Pun-believable Wins for Cougars and Charity

Text and photos by Chandler S. ’17
with Michael Schwartz ’98

On Thursday, Feb. 28, the nine builders of Country Day’s Canstruction crew headed out to build their final sculpture at the Farm Show Complex & Expo Center in Harrisburg, where they faced off against the rest of the teams in regional competition.

It was a good day for Cougars and charity alike. For the first time since the school began competing in Canstruction almost a decade ago, LCDS took home the Structural Integrity Award, the Judges’ Favorite Award and the People’s Choice Award. But more importantly, the team gave away more than 2,000 cans of food to support Project Share and the Central Pennsylvania Food Bank.


Diane Wilikofsky founded the Country Day team in 2005. The local event is part of a nationwide effort that has collected more than 17 million pounds of food  to help feed the hungry since its 1992 inception.

Canstruction begins with an school-wide open call for design ideas in the fall, which then become scaled clay models and finally the exhibited sculpture. After looking through the designs, a group of volunteer judges selects the most creative, fun and plausible submission for the group to build. For the past four years, the Country Day team has been fortunate enough to get some professional help from Sidney Kime, a landscape architect with the ELA Group in Lititz.

This year’s design was called “Toucans Can Make a Difference” and was created by Phoebe S. ’22, Darby S. ’18, and Emma S ’18. The sculpture consisted of 2,142 cans of food that added up to $1,854.20. Each year, the funds that support the sculpture and competition are raised through the annual food drive in January. Lower, Middle and Upper school students are asked to donate a division-specific type of can, or kick in $3.50 if they’d prefer to avoid any heavy lifting.

The event consistently succeeds in bringing in a substantial amount of both cash and cans.

“One of the great things about our school is the generosity of our students, parents, faculty and staff,” Wilikofsky said. “Canstruction would not be possible without everyone’s generosity and support. So I am always grateful that our community makes it possible for our team to participate in this project.”

The crew at the final build in Harrisburg included eight Middle School students and one freshman, by far the youngest squad Wilikofsky has ever fielded. “I was a little nervous about that at first,” Wilikofsky said. “But the older students really did take charge and the sixth-graders I just couldn’t have done without.”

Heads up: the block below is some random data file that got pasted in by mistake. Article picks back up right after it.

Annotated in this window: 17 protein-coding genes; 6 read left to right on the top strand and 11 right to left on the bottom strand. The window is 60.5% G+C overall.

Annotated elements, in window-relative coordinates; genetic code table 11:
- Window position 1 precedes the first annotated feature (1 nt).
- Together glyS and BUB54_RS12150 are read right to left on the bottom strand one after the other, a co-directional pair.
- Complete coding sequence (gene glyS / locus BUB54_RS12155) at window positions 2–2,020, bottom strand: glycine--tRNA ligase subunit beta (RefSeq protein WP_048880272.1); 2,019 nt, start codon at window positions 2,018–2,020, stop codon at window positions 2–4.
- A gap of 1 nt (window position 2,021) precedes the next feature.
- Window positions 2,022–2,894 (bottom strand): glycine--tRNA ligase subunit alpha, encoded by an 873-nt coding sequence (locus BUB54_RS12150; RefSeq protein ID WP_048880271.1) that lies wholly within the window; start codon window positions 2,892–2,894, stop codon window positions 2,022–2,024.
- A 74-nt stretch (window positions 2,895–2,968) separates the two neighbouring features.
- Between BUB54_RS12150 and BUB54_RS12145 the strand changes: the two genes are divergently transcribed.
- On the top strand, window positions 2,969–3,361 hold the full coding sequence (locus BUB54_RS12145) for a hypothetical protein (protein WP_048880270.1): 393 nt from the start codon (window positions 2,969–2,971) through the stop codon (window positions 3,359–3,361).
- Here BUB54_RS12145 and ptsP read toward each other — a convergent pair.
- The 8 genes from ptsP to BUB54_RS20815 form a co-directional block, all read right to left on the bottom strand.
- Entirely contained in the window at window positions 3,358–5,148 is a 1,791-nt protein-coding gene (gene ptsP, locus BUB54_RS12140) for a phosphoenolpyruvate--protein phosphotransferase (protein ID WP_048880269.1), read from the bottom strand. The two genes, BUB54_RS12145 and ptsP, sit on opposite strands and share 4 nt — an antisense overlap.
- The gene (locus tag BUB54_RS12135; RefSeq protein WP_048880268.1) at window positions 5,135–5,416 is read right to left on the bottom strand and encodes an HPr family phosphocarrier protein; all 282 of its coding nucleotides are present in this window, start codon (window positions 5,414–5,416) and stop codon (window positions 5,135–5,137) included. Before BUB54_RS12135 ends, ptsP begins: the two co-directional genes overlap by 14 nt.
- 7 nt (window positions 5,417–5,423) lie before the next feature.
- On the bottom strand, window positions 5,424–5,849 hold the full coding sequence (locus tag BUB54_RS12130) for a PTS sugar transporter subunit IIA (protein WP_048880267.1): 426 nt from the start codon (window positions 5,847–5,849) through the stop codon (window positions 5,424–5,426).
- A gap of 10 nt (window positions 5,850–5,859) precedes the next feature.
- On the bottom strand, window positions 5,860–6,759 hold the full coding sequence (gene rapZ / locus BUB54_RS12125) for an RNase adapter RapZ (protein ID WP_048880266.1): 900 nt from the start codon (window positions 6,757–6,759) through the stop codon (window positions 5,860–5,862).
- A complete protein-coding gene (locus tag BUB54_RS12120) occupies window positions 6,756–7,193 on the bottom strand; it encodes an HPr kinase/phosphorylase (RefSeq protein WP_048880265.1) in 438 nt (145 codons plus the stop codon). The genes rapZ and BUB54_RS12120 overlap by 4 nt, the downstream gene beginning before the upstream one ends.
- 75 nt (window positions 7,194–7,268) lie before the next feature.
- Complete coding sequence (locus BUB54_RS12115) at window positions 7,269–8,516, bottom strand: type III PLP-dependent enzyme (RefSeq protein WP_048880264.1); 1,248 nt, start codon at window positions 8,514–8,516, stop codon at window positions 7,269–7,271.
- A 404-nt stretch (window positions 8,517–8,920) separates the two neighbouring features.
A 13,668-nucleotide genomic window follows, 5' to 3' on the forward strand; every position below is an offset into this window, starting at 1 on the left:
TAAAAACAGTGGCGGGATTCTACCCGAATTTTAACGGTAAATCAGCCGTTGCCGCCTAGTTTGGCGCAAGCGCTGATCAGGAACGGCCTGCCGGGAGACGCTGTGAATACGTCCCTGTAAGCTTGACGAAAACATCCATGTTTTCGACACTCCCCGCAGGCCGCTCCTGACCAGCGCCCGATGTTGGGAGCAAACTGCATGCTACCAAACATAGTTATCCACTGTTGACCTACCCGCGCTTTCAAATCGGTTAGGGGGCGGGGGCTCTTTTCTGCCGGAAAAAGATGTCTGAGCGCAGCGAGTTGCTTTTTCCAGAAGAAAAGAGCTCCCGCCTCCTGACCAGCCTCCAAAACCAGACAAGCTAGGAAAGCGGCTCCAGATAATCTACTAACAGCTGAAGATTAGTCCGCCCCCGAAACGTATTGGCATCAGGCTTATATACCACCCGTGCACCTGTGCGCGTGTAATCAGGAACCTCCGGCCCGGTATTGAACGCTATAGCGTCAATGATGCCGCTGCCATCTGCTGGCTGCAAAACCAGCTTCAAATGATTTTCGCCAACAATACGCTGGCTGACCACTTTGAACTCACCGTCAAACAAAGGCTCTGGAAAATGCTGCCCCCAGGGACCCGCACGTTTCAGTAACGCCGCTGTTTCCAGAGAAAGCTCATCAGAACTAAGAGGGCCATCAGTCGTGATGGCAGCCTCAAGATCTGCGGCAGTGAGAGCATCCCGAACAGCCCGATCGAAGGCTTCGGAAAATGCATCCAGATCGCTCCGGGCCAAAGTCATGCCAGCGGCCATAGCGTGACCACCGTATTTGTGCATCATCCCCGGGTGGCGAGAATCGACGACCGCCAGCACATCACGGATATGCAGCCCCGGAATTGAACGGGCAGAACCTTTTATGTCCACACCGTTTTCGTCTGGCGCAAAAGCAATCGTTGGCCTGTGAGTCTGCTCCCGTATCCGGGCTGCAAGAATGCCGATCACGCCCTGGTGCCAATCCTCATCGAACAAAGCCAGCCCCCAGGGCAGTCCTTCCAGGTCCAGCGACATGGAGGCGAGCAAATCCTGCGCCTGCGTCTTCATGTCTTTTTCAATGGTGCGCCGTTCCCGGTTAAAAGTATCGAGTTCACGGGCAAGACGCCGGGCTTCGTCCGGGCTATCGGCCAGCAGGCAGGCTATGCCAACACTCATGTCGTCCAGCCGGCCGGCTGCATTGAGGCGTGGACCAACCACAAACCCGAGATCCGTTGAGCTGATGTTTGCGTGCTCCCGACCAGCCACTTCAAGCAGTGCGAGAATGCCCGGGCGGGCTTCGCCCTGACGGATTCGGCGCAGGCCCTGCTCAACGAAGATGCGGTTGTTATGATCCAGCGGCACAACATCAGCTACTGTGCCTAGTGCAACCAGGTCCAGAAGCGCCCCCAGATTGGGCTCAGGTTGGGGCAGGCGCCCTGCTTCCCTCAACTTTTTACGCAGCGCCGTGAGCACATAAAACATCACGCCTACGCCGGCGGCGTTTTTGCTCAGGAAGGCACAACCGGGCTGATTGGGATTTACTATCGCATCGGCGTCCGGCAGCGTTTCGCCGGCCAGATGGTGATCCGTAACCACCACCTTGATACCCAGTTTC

Building took all day and the team arrived back at school just in time to make the buses. (Obviously, time had to be budgeted for a stop at the famous Maggie Moo’s ice cream shop on the way home for a treat at the end of the successful day.) A panel of seven judges appraised each of the sculptures and awarded the entries a variety of honors, such as the Best Use of Labels Award and the Best Meal Award.

Country Day’s Structural Integrity Award recognized that the school’s sculpture was the most difficult to build, and “Toucans” also won the hearts of the audience as well as the jurors by taking home the Juror’s Favorite and People’s Choice awards.

Mrs. Wilikofsky expresses her approval of the success the team earned this year by saying, “This year I thought we had a very strong design and a fantastic title for our sculpture.”

As every year, all the cans used in each of the four sculptures built in the competition were donated to Project Share, a food bank located in Carlisle, Pa. Project Share is a member of the Central PA Food Bank.

Canstruction provides a creative and beneficial activity and learning environment for students in sixth grade and up. It helps develop team work and social skills as well as providing a creative outlet for students. The donations and assistance received in the process of Canstruction benefits the community and is very much appreciated!

For more information, visit www.canstruction.org.